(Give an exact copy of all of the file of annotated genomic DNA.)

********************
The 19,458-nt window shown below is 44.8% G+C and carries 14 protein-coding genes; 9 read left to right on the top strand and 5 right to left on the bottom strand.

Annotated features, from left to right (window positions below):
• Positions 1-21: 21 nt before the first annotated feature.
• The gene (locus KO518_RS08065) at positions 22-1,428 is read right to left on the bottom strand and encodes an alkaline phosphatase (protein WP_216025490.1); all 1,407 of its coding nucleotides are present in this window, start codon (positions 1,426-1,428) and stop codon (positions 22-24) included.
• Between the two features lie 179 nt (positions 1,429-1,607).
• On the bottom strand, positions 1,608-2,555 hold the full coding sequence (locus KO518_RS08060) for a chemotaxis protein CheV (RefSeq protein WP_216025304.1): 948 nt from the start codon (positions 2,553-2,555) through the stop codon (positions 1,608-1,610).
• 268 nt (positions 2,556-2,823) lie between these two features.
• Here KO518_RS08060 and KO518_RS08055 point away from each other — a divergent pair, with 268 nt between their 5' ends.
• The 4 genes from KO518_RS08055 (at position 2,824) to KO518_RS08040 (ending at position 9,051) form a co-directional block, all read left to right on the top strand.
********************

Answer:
The 19,458-nt window shown below is 44.8% G+C and carries 14 protein-coding genes; 9 read left to right on the top strand and 5 right to left on the bottom strand.

Annotated features, from left to right (window positions below):
• Positions 1-21: 21 nt before the first annotated feature.
• The gene (locus KO518_RS08065) at positions 22-1,428 is read right to left on the bottom strand and encodes an alkaline phosphatase (protein WP_216025490.1); all 1,407 of its coding nucleotides are present in this window, start codon (positions 1,426-1,428) and stop codon (positions 22-24) included.
• Between the two features lie 179 nt (positions 1,429-1,607).
• On the bottom strand, positions 1,608-2,555 hold the full coding sequence (locus KO518_RS08060) for a chemotaxis protein CheV (RefSeq protein WP_216025304.1): 948 nt from the start codon (positions 2,553-2,555) through the stop codon (positions 1,608-1,610).
• 268 nt (positions 2,556-2,823) lie between these two features.
• Here KO518_RS08060 and KO518_RS08055 point away from each other — a divergent pair, with 268 nt between their 5' ends.
• The 4 genes from KO518_RS08055 (at position 2,824) to KO518_RS08040 (ending at position 9,051) form a co-directional block, all read left to right on the top strand.